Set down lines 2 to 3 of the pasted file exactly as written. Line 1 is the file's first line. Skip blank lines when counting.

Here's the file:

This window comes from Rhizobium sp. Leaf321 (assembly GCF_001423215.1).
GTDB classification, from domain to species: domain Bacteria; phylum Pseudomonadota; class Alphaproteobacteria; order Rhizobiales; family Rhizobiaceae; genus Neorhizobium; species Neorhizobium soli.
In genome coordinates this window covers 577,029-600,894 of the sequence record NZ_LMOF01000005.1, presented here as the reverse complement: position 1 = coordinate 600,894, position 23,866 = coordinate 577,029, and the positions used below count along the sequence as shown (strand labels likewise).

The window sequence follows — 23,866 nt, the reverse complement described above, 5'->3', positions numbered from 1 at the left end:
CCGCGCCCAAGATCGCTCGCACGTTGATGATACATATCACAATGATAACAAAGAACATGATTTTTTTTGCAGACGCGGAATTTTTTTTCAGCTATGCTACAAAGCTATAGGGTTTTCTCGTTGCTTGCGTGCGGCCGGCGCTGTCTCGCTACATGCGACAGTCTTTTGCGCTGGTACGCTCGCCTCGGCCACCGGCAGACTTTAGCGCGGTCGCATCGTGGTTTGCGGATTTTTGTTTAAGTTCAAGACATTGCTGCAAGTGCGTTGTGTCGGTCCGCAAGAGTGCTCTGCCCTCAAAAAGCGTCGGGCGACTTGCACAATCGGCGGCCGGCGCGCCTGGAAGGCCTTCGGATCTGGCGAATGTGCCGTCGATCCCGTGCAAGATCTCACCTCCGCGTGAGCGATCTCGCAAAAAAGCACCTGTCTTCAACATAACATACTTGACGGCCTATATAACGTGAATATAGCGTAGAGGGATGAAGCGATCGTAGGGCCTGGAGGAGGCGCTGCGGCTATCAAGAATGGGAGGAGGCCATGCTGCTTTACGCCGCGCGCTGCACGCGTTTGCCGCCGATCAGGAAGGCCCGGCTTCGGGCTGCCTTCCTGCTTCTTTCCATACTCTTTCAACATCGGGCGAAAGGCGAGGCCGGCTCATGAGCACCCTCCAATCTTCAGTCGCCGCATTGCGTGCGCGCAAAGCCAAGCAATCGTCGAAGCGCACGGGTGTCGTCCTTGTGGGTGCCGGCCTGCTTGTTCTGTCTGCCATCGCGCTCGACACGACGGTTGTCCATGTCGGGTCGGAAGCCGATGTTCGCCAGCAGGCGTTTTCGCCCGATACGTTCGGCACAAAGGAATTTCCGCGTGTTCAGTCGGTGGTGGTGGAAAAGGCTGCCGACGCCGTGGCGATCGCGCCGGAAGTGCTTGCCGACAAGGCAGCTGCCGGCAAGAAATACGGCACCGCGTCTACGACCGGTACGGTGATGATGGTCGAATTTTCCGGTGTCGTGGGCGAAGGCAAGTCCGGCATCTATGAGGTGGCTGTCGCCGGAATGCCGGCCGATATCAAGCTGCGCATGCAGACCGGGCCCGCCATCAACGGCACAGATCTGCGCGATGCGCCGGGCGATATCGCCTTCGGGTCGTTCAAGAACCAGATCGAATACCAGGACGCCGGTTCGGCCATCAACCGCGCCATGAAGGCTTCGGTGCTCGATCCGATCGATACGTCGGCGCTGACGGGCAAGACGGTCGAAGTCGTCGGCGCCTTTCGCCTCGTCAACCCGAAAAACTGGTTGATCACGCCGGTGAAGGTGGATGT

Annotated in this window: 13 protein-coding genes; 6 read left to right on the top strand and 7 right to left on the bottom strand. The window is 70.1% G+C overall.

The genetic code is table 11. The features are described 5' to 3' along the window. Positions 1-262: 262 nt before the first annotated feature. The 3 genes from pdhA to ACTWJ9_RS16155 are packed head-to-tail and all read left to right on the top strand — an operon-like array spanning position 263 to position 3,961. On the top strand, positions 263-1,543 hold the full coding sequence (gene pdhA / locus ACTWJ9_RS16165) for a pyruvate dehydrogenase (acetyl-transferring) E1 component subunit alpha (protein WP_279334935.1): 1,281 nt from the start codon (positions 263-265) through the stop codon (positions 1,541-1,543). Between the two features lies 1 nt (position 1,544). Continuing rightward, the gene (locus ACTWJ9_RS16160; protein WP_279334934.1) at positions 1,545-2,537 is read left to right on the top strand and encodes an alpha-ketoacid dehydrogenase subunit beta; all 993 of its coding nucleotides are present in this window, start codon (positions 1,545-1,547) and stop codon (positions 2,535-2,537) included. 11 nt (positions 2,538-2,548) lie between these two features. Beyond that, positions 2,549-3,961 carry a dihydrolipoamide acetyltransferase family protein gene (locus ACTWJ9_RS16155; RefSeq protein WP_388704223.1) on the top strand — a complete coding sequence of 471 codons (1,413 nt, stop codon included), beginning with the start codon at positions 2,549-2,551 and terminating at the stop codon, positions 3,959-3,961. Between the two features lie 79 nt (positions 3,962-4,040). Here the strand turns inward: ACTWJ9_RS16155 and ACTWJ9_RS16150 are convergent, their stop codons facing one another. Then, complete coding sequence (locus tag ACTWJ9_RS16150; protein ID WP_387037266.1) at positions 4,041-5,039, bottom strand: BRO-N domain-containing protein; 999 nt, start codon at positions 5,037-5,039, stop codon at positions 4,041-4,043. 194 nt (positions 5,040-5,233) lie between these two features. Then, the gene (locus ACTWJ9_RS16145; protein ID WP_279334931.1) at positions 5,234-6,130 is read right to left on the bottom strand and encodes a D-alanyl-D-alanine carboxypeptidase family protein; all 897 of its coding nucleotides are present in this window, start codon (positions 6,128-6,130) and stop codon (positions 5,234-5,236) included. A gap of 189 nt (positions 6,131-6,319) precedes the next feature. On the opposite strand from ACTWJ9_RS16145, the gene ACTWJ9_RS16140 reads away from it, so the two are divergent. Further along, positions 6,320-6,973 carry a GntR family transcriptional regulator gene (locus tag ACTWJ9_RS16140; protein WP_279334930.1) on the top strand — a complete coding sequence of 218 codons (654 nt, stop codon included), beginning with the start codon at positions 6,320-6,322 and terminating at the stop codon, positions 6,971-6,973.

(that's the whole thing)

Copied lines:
GTDB classification, from domain to species: domain Bacteria; phylum Pseudomonadota; class Alphaproteobacteria; order Rhizobiales; family Rhizobiaceae; genus Neorhizobium; species Neorhizobium soli.
In genome coordinates this window covers 577,029-600,894 of the sequence record NZ_LMOF01000005.1, presented here as the reverse complement: position 1 = coordinate 600,894, position 23,866 = coordinate 577,029, and the positions used below count along the sequence as shown (strand labels likewise).